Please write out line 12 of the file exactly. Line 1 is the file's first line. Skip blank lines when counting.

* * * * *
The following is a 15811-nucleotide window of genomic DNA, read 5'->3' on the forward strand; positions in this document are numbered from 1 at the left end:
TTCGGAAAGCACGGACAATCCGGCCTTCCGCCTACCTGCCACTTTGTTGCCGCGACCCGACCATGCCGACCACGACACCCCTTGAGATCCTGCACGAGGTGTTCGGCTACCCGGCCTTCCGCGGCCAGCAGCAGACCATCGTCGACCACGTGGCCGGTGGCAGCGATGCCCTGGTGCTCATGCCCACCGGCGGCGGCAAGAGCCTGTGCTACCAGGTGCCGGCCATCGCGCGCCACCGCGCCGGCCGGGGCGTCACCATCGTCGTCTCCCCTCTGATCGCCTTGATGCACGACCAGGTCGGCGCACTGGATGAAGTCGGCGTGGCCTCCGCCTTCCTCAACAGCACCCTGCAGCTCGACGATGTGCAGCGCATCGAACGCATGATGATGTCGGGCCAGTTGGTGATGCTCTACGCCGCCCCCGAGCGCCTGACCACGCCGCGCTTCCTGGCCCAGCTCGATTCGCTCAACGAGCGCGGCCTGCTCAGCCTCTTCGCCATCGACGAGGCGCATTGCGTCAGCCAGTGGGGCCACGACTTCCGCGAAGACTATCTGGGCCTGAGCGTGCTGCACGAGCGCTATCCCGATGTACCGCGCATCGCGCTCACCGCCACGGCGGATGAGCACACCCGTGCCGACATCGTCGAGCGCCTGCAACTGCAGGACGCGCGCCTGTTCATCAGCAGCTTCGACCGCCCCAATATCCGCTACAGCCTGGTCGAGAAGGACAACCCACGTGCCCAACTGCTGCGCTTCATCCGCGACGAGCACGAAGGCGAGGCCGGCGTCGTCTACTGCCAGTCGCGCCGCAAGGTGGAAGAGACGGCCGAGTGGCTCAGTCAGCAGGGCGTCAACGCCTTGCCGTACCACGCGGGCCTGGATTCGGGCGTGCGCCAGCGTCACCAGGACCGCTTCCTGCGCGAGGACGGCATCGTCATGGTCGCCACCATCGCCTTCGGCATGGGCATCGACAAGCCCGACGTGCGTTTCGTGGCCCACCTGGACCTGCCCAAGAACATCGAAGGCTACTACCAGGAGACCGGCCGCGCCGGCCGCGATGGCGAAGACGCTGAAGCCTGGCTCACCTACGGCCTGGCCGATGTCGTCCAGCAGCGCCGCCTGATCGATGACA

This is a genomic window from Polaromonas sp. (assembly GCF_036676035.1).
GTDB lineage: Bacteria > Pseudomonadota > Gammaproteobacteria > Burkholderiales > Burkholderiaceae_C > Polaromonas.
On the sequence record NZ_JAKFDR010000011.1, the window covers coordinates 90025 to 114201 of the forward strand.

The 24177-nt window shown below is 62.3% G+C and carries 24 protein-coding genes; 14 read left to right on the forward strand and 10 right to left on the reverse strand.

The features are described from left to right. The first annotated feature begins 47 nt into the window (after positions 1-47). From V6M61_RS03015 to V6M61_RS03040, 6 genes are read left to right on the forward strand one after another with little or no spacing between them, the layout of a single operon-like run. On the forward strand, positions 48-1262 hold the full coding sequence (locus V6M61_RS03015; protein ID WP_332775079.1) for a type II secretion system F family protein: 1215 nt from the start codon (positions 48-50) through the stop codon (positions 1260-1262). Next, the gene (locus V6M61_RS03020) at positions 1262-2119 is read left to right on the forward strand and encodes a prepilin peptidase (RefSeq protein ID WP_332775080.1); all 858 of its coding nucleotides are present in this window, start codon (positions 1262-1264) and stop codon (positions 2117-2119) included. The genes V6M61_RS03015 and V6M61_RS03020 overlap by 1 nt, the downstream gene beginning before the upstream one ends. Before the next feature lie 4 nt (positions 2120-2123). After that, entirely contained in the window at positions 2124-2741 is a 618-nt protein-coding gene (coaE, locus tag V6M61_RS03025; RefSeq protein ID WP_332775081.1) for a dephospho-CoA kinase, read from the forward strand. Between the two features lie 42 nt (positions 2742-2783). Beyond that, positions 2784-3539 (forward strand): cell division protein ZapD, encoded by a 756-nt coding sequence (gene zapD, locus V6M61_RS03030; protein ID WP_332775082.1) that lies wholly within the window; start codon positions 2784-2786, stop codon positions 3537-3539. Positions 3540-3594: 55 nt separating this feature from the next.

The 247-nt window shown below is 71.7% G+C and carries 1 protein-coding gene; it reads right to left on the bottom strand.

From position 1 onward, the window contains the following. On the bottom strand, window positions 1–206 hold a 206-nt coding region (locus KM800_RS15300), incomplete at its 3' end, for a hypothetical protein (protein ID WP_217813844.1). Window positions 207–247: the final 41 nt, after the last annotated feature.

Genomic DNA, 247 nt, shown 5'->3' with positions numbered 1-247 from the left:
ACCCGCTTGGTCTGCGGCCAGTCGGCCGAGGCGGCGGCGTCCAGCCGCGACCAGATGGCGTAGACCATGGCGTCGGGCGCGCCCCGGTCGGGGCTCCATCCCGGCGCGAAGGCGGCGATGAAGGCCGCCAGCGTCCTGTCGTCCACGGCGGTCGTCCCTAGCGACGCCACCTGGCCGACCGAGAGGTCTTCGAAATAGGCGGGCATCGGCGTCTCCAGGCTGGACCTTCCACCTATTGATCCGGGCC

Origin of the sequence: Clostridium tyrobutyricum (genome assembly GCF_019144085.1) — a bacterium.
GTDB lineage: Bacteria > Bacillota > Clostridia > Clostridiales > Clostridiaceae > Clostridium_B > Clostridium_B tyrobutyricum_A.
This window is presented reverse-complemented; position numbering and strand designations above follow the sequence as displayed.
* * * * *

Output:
Origin of the sequence: Clostridium tyrobutyricum (genome assembly GCF_019144085.1) — a bacterium.